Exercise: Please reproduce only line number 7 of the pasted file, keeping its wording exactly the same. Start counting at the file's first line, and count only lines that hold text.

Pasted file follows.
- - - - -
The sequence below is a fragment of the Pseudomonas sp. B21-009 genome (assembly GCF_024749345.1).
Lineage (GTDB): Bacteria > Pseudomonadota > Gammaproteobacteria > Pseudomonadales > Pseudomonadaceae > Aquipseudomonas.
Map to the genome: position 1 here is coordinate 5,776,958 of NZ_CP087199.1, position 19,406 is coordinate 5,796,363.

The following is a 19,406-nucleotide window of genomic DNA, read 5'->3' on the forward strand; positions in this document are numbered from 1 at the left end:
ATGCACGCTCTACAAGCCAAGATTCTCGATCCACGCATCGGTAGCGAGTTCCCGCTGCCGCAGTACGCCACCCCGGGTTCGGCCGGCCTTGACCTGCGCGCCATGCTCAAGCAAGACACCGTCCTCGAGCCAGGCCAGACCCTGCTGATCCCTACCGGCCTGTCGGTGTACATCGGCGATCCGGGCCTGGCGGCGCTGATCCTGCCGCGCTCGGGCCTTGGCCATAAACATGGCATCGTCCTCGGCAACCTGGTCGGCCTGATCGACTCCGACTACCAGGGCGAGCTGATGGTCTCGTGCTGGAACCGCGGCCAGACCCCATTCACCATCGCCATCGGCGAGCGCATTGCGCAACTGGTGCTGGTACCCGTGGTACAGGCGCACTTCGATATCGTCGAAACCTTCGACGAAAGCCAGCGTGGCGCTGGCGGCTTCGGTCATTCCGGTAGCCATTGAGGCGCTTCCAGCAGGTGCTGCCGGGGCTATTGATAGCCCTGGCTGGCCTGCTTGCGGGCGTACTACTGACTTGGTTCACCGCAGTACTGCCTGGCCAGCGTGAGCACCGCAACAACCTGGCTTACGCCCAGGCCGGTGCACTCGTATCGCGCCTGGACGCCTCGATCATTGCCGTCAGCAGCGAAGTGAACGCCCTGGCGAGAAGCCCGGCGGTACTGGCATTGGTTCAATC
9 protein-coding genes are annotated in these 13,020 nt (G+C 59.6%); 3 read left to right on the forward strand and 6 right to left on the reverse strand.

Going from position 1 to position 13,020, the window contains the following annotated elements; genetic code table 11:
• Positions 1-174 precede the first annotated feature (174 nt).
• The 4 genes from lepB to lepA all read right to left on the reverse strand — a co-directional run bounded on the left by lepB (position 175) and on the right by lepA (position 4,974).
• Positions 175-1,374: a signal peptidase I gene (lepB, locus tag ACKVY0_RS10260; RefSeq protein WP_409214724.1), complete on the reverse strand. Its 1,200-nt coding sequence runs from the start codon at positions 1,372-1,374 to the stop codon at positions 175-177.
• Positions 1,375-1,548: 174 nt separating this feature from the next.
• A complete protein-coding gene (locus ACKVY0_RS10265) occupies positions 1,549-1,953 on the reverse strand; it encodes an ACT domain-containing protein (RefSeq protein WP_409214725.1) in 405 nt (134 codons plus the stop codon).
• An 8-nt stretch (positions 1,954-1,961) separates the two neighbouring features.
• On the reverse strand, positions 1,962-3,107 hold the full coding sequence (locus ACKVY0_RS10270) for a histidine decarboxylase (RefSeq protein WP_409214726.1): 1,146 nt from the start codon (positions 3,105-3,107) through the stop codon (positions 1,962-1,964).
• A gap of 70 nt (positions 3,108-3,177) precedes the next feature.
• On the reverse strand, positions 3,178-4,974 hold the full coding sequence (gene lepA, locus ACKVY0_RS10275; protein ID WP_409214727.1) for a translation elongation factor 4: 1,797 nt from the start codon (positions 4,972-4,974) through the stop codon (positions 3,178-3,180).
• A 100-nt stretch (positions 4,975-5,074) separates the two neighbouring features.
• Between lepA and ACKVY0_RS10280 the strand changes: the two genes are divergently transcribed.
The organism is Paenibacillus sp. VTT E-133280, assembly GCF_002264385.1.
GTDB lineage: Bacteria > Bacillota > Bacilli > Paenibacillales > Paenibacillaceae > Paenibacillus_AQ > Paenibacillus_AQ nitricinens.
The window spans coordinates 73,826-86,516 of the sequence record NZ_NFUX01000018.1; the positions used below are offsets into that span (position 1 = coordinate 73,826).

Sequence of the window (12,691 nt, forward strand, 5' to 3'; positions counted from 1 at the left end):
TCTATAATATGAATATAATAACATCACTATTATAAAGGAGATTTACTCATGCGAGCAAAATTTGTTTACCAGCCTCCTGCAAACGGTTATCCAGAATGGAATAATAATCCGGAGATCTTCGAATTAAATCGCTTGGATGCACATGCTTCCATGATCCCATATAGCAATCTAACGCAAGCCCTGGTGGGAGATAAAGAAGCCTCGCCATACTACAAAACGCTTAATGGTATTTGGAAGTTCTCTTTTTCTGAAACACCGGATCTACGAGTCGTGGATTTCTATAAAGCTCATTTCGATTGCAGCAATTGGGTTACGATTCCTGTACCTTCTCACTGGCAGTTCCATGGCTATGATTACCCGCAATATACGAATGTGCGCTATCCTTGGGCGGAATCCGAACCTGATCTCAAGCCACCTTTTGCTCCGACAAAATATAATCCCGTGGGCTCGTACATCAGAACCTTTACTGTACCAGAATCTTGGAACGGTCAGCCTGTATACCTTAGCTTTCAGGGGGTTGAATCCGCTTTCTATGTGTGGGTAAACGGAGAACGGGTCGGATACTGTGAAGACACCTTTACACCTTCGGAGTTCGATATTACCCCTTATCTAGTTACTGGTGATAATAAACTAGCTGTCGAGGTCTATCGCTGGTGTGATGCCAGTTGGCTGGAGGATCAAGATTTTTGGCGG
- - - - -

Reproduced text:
Going from position 1 to position 13,020, the window contains the following annotated elements; genetic code table 11: